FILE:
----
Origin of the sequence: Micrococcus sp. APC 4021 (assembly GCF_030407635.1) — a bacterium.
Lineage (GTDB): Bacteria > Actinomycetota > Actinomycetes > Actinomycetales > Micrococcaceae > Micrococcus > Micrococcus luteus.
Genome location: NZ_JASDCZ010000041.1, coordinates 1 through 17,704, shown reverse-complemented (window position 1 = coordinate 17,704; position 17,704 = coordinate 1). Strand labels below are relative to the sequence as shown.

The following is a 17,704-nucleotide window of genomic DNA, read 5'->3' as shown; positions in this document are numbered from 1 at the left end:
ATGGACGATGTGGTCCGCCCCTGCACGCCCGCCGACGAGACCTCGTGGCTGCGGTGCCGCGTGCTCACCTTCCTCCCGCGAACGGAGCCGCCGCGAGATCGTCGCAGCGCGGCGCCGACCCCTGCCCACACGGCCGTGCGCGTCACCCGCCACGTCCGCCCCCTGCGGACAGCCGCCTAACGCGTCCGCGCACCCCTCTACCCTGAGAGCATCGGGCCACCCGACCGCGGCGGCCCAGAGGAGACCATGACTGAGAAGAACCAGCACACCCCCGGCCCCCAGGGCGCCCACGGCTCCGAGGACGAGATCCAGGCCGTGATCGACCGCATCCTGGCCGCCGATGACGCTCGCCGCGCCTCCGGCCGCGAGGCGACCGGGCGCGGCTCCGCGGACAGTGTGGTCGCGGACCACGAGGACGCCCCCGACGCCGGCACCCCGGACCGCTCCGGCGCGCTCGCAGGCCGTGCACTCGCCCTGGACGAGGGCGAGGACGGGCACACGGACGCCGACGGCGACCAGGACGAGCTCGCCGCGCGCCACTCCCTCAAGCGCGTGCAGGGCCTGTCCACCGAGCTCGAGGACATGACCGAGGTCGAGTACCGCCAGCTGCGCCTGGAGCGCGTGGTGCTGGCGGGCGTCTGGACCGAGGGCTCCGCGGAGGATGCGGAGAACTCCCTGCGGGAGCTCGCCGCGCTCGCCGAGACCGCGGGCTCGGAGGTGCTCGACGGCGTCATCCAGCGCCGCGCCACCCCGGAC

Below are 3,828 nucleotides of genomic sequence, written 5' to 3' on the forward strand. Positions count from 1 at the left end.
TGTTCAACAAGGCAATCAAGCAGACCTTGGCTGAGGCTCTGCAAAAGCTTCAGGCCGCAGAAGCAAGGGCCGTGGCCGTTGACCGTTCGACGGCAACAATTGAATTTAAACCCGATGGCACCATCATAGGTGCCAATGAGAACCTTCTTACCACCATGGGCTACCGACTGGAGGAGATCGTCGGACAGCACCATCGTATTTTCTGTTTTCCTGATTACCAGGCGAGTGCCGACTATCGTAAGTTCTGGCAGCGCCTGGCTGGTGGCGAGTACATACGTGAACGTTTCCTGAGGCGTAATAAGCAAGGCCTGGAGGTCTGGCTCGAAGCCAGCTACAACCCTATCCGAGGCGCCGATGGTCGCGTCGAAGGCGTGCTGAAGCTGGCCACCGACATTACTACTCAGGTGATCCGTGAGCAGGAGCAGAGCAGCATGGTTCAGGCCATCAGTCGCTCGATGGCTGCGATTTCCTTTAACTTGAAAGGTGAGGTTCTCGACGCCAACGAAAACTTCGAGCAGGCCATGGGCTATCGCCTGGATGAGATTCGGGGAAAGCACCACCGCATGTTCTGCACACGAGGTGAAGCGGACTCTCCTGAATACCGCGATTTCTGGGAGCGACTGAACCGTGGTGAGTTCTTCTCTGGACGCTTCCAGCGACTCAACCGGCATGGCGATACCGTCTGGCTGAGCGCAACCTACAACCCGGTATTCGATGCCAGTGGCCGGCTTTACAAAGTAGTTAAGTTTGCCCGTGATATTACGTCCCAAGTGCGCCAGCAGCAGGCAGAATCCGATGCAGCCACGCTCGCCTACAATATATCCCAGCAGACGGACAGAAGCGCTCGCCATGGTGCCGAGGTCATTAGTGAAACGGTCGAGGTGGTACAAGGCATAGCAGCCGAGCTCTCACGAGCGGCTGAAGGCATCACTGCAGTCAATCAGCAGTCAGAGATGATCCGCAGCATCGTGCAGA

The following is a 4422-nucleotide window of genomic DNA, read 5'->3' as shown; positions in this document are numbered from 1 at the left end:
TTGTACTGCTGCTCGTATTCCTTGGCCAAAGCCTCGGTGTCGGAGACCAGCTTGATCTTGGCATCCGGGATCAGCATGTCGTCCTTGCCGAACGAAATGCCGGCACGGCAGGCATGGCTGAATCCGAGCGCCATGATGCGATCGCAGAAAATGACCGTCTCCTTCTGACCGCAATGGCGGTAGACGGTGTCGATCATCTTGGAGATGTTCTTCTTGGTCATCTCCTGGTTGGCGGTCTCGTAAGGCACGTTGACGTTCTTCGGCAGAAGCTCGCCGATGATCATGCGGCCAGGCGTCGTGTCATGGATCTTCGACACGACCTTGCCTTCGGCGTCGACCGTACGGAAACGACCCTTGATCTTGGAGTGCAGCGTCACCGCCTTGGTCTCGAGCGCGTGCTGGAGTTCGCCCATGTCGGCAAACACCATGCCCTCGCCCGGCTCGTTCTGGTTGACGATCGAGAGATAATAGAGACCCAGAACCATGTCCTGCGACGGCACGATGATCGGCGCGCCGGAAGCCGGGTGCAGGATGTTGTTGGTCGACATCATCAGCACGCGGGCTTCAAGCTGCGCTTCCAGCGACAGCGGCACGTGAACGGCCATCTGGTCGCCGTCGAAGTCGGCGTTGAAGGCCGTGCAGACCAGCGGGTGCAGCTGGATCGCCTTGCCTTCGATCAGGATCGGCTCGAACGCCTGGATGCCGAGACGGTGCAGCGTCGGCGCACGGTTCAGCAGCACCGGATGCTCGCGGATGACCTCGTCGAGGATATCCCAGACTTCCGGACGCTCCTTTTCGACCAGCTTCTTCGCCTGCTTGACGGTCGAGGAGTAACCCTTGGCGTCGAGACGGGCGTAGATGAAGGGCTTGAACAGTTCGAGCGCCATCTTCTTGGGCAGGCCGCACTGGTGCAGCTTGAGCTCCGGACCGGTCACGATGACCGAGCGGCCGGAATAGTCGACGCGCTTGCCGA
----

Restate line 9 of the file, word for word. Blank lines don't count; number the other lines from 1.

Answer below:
TTGTACTGCTGCTCGTATTCCTTGGCCAAAGCCTCGGTGTCGGAGACCAGCTTGATCTTGGCATCCGGGATCAGCATGTCGTCCTTGCCGAACGAAATGCCGGCACGGCAGGCATGGCTGAATCCGAGCGCCATGATGCGATCGCAGAAAATGACCGTCTCCTTCTGACCGCAATGGCGGTAGACGGTGTCGATCATCTTGGAGATGTTCTTCTTGGTCATCTCCTGGTTGGCGGTCTCGTAAGGCACGTTGACGTTCTTCGGCAGAAGCTCGCCGATGATCATGCGGCCAGGCGTCGTGTCATGGATCTTCGACACGACCTTGCCTTCGGCGTCGACCGTACGGAAACGACCCTTGATCTTGGAGTGCAGCGTCACCGCCTTGGTCTCGAGCGCGTGCTGGAGTTCGCCCATGTCGGCAAACACCATGCCCTCGCCCGGCTCGTTCTGGTTGACGATCGAGAGATAATAGAGACCCAGAACCATGTCCTGCGACGGCACGATGATCGGCGCGCCGGAAGCCGGGTGCAGGATGTTGTTGGTCGACATCATCAGCACGCGGGCTTCAAGCTGCGCTTCCAGCGACAGCGGCACGTGAACGGCCATCTGGTCGCCGTCGAAGTCGGCGTTGAAGGCCGTGCAGACCAGCGGGTGCAGCTGGATCGCCTTGCCTTCGATCAGGATCGGCTCGAACGCCTGGATGCCGAGACGGTGCAGCGTCGGCGCACGGTTCAGCAGCACCGGATGCTCGCGGATGACCTCGTCGAGGATATCCCAGACTTCCGGACGCTCCTTTTCGACCAGCTTCTTCGCCTGCTTGACGGTCGAGGAGTAACCCTTGGCGTCGAGACGGGCGTAGATGAAGGGCTTGAACAGTTCGAGCGCCATCTTCTTGGGCAGGCCGCACTGGTGCAGCTTGAGCTCCGGACCGGTCACGATGACCGAGCGGCCGGAATAGTCGACGCGCTTGCCGA